Madrid - Madrid on Monday warned Catalonia's separatist leader that he has only three days left to "return to legality" after he refused to say whether he would follow through on a threat to declare independence from Spain.
Responding to an initial deadline set by the central government, Carles Puigdemont called for talks with Prime Minister Mariano Rajoy "as soon as possible" as Spain struggles with its worst political crisis in decades.
But Puidgemont stopped short of giving a definitive "yes or no" as demanded by Madrid, and Spain gave him until Thursday morning to clarify.
'The nuclear option'
Anything less than a full climb-down by Thursday's 08:00 GMT deadline is likely to prompt moves by Madrid to impose direct control over the semi-autonomous region - the so-called "nuclear option".
"The government regrets that the president of the Catalan government has decided not to respond to the request made by the government," Deputy Prime Minister Soraya Saenz de Santamaria told a news conference.
"All we are asking for is clarity."
The crisis has showed no signs of abating since a banned independence referendum on October 1, when a violent police crackdown on Catalan voters shocked the world.
Puigdemont declared last week that he was ready for Catalonia to "become an independent state" after the referendum produced a 90% 'Yes' vote, although turnout was only 43% and many of those who back unity with Spain stayed at home.
Time for talks
The Catalan leader had said however that he was "suspending" his independence bid to allow time for negotiations with Madrid - leaving Spain in limbo, rattling stock markets and worrying European leaders who are already grappling with Brexit.
Unideco, the parent company of winemaker Codirniu Raventos which markets itself as Spain's oldest family business, on Monday became the latest of hundreds of companies to move their headquarters out of wealthy Catalonia in a bid to minimise the instability.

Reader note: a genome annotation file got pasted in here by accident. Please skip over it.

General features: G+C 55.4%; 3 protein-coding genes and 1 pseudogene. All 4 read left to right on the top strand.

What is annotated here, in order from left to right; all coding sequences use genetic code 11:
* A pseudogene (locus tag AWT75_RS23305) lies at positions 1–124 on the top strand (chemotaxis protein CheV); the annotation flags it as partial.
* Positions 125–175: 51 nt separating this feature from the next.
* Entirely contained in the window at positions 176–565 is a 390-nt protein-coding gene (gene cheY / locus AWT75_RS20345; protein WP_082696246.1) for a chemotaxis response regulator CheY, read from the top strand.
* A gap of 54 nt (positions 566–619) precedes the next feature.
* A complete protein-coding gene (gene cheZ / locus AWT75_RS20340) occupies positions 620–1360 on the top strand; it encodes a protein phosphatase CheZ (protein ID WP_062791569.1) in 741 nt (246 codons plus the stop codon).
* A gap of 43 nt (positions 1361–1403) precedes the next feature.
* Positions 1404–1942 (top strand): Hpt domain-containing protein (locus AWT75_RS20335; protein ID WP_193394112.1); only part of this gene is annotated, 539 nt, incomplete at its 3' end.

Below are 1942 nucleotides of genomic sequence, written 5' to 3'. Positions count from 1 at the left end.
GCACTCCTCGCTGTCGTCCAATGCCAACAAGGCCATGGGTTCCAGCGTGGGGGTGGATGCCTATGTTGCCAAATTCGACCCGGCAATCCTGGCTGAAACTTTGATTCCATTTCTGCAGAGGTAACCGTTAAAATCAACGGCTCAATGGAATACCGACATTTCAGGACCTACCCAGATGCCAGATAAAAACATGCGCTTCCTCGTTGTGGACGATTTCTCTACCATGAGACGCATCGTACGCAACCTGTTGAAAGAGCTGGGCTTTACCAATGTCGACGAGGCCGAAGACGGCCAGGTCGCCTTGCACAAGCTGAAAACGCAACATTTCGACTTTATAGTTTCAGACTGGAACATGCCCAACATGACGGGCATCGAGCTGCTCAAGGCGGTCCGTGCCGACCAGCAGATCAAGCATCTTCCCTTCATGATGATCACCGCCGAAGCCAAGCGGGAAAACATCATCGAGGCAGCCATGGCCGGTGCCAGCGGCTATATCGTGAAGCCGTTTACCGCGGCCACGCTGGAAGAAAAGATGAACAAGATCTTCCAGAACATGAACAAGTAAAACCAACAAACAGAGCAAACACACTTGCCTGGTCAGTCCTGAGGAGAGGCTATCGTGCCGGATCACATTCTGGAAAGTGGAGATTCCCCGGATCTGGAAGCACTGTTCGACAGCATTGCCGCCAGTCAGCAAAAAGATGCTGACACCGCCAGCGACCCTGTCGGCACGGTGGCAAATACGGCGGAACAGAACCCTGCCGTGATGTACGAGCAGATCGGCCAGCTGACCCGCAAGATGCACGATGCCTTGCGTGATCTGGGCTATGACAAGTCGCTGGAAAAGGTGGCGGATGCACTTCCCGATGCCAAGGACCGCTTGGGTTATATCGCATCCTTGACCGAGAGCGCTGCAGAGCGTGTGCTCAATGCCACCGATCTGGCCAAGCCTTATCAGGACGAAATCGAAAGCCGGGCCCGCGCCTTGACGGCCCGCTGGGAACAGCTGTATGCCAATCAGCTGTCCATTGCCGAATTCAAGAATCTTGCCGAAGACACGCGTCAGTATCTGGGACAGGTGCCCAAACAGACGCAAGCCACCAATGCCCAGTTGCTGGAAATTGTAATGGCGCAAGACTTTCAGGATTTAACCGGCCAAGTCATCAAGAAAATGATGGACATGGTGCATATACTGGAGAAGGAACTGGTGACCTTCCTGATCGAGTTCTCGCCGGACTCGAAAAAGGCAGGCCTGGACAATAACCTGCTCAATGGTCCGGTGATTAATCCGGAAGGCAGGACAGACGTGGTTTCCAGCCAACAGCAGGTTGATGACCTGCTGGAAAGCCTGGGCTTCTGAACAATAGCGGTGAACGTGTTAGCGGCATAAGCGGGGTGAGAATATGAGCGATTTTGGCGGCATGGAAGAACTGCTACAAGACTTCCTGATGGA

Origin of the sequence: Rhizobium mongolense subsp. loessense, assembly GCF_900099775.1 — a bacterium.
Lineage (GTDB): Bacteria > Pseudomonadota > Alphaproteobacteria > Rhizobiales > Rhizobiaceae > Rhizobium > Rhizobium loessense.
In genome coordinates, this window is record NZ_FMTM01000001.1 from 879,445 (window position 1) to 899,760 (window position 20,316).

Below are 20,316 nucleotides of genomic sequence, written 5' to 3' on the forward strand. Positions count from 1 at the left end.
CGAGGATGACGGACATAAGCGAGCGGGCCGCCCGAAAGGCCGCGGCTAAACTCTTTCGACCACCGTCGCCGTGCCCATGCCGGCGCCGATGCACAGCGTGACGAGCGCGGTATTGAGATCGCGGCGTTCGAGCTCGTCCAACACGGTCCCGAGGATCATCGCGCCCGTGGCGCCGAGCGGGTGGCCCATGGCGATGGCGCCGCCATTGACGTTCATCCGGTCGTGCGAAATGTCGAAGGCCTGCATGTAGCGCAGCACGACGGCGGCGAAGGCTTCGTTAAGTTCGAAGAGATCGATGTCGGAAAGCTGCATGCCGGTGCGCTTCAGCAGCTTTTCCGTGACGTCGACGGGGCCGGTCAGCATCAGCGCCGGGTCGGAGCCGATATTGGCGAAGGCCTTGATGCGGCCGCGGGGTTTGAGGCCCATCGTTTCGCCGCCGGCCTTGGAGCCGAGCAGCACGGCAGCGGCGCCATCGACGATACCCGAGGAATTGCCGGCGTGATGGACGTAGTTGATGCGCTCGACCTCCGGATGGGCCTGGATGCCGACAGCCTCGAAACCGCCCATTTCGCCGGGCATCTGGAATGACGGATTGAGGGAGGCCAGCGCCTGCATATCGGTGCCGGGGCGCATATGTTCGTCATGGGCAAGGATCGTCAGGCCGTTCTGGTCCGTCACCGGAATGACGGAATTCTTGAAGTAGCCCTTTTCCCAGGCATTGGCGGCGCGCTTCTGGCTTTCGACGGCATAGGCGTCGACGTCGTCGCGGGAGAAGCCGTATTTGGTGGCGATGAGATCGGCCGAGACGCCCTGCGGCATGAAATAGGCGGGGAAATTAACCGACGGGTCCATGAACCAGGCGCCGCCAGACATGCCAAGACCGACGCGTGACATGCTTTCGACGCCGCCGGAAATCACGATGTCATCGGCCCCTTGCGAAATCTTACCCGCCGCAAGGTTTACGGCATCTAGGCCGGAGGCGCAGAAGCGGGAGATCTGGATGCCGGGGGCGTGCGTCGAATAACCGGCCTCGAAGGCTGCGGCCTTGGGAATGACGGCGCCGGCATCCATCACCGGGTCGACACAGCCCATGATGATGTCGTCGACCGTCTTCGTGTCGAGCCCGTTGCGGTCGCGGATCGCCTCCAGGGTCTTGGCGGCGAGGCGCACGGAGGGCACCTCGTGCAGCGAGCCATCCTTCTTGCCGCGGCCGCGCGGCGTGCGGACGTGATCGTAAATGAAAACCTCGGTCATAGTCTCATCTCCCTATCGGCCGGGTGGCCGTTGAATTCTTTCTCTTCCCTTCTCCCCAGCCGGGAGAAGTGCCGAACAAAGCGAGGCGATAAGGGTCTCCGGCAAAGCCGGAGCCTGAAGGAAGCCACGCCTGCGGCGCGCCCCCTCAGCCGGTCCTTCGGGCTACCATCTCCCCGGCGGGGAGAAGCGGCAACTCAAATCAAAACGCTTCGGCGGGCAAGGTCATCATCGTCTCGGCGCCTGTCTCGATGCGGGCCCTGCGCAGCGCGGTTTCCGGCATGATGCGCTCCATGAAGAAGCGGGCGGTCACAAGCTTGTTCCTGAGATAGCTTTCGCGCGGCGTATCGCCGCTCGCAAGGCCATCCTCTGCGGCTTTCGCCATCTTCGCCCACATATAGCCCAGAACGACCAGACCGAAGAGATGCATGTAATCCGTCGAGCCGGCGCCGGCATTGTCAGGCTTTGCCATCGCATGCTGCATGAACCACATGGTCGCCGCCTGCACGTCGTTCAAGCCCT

Adding to the tensions, Catalan police chief Josep Lluis Trapero appeared in court accused of failing to stop the referendum going ahead, with Spanish prosecutors demanding he be remanded in custody.
Trapero, who became a popular figure in Catalonia for his handling of August's jihadist attacks in Barcelona and nearby Cambrils, faces up to 15 years in jail for sedition.
Puigdemont wrote in his letter to Rajoy that "for the next two months, our main objective is to bring you to dialogue."
Rajoy said in a written response that it was "absolutely necessary" that Catalonia clarify its position.
"I hope that in the hours that remain until the second deadline... you reply with all the clarity which citizens demand and the law requires," Rajoy said, calling on the Catalan separatists to "return to legality".
Puigdemont and some separatist allies want mediation with Madrid over the fate of the 7.5 million-strong region, an idea the central government says is a non-starter.
Catalonia has its own language and distinct culture but is deeply divided over independence.
Separatists argue the northeastern region pays more in taxes than it gets back and that breaking away would allow it to prosper, but those who back unity say a split would spell economic and political disaster.
Though it represents about a fifth of Spanish gross domestic product, Catalonia is deeply indebted to Madrid and cannot borrow internationally.
The financial crisis
Madrid says the growing uncertainty imperils Spain's recovery from the financial crisis.
The two biggest Catalan banks have already moved their legal headquarters to other parts of Spain, while ratings agency Standard and Poor's has warned of a recession in the region if the crisis drags on.
Puigdemont, a 54-year-old former journalist, is under intense pressure from Madrid and world leaders to back off.
Barcelona Mayor Ada Colau on Monday urged him to abandon a unilateral independence bid, saying the uncertainty was "bad for everybody".
"Before reaching a definitive solution, what we can do is bring about a stable dialogue - and for that, it will be necessary to give up a unilateral independence declaration once and for all," she told La Sexta television.
But Puigdemont is also being squeezed by separatist allies to crack on with independence.
They have threatened mass strikes and protests in the event of a climb-down.